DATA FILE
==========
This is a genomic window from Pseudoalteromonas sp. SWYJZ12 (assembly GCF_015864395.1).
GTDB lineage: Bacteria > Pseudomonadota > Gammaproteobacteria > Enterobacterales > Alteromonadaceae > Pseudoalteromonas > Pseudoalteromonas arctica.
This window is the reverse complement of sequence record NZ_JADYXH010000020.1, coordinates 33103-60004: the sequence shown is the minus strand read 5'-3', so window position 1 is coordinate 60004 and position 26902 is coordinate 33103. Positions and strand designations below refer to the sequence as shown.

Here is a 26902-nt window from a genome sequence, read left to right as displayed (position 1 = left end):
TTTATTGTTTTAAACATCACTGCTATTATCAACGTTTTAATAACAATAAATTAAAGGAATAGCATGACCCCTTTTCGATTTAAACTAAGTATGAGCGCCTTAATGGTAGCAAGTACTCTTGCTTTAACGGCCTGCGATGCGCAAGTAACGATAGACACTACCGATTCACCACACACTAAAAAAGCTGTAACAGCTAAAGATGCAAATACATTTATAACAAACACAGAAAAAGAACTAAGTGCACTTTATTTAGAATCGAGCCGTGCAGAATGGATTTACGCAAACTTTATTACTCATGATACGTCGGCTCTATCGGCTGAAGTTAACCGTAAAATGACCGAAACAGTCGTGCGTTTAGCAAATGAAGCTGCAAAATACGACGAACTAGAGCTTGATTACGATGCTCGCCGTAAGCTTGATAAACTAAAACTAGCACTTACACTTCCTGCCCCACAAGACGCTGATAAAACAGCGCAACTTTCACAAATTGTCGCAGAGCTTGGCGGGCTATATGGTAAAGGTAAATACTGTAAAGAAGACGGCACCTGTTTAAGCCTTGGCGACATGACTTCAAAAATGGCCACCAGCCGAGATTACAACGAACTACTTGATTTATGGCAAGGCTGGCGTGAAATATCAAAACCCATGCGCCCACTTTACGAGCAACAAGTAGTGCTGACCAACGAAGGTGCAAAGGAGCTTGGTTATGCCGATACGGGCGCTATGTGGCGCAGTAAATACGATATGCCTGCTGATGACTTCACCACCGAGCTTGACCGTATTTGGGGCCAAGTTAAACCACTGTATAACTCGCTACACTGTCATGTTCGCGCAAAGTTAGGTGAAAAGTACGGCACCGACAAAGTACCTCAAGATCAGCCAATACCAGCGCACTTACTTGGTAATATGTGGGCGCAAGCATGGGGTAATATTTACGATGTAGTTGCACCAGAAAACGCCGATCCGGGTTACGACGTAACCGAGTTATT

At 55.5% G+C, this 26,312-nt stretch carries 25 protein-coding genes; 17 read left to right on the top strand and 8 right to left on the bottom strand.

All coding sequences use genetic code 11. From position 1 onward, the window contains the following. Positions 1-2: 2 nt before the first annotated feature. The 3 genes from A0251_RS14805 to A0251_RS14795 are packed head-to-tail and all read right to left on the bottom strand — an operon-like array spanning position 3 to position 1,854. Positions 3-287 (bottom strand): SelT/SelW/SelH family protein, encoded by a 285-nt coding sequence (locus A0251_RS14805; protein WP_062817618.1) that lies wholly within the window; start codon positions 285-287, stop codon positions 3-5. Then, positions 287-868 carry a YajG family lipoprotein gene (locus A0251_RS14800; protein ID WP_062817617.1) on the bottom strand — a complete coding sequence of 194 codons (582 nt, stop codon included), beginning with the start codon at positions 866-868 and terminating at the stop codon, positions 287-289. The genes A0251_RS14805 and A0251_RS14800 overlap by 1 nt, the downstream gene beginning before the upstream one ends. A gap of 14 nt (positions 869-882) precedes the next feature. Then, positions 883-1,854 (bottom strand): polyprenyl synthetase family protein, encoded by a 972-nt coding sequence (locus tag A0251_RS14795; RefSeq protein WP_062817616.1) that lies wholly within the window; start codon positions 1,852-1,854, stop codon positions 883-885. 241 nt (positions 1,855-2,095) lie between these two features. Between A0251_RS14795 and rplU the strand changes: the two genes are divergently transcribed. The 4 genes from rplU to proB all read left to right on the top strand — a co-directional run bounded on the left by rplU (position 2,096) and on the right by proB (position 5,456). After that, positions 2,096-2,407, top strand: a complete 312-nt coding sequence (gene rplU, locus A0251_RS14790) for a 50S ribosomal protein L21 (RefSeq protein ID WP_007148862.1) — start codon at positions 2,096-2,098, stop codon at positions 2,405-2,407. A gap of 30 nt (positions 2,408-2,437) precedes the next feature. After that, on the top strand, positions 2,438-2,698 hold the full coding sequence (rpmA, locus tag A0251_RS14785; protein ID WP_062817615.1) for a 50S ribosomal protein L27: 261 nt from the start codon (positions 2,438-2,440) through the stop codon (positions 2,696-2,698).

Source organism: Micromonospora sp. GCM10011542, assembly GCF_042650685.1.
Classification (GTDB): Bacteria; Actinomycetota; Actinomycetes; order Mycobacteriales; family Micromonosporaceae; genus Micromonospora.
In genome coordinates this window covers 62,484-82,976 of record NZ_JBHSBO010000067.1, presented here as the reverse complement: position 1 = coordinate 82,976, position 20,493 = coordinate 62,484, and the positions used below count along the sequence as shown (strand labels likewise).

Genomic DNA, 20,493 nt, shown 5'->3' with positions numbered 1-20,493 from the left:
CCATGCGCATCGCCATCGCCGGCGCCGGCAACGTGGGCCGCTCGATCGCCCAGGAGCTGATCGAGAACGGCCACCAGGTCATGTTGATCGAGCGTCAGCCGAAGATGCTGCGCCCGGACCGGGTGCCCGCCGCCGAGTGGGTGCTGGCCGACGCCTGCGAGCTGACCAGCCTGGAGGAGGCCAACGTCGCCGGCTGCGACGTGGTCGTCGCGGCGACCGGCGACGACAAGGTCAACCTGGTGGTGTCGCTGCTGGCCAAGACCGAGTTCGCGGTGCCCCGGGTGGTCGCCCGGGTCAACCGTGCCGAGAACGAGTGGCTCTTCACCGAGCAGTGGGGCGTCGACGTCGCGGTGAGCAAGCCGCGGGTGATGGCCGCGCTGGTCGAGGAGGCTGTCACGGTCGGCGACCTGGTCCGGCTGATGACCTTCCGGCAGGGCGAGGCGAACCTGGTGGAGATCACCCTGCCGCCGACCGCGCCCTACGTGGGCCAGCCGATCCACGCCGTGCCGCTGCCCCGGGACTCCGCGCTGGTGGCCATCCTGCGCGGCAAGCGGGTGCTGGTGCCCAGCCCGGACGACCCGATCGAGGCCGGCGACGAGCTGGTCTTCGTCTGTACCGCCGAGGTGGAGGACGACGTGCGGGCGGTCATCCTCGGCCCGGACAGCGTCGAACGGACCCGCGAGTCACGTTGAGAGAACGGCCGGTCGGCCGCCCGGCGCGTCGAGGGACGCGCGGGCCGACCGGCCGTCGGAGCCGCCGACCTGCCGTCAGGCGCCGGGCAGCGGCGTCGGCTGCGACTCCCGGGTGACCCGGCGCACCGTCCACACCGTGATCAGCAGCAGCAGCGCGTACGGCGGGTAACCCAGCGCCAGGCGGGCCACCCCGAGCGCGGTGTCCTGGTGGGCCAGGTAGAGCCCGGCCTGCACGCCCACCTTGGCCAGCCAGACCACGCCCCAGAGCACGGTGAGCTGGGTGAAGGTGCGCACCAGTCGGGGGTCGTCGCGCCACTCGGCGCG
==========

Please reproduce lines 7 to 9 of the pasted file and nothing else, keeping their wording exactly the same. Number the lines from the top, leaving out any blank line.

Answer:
All coding sequences use genetic code 11. From position 1 onward, the window contains the following. Positions 1-2: 2 nt before the first annotated feature. The 3 genes from A0251_RS14805 to A0251_RS14795 are packed head-to-tail and all read right to left on the bottom strand — an operon-like array spanning position 3 to position 1,854. Positions 3-287 (bottom strand): SelT/SelW/SelH family protein, encoded by a 285-nt coding sequence (locus A0251_RS14805; protein WP_062817618.1) that lies wholly within the window; start codon positions 285-287, stop codon positions 3-5. Then, positions 287-868 carry a YajG family lipoprotein gene (locus A0251_RS14800; protein ID WP_062817617.1) on the bottom strand — a complete coding sequence of 194 codons (582 nt, stop codon included), beginning with the start codon at positions 866-868 and terminating at the stop codon, positions 287-289. The genes A0251_RS14805 and A0251_RS14800 overlap by 1 nt, the downstream gene beginning before the upstream one ends. A gap of 14 nt (positions 869-882) precedes the next feature. Then, positions 883-1,854 (bottom strand): polyprenyl synthetase family protein, encoded by a 972-nt coding sequence (locus tag A0251_RS14795; RefSeq protein WP_062817616.1) that lies wholly within the window; start codon positions 1,852-1,854, stop codon positions 883-885. 241 nt (positions 1,855-2,095) lie between these two features. Between A0251_RS14795 and rplU the strand changes: the two genes are divergently transcribed. The 4 genes from rplU to proB all read left to right on the top strand — a co-directional run bounded on the left by rplU (position 2,096) and on the right by proB (position 5,456). After that, positions 2,096-2,407, top strand: a complete 312-nt coding sequence (gene rplU, locus A0251_RS14790) for a 50S ribosomal protein L21 (RefSeq protein ID WP_007148862.1) — start codon at positions 2,096-2,098, stop codon at positions 2,405-2,407. A gap of 30 nt (positions 2,408-2,437) precedes the next feature. After that, on the top strand, positions 2,438-2,698 hold the full coding sequence (rpmA, locus tag A0251_RS14785; protein ID WP_062817615.1) for a 50S ribosomal protein L27: 261 nt from the start codon (positions 2,438-2,440) through the stop codon (positions 2,696-2,698).

Source organism: Micromonospora sp. GCM10011542, assembly GCF_042650685.1.
Classification (GTDB): Bacteria; Actinomycetota; Actinomycetes; order Mycobacteriales; family Micromonosporaceae; genus Micromonospora.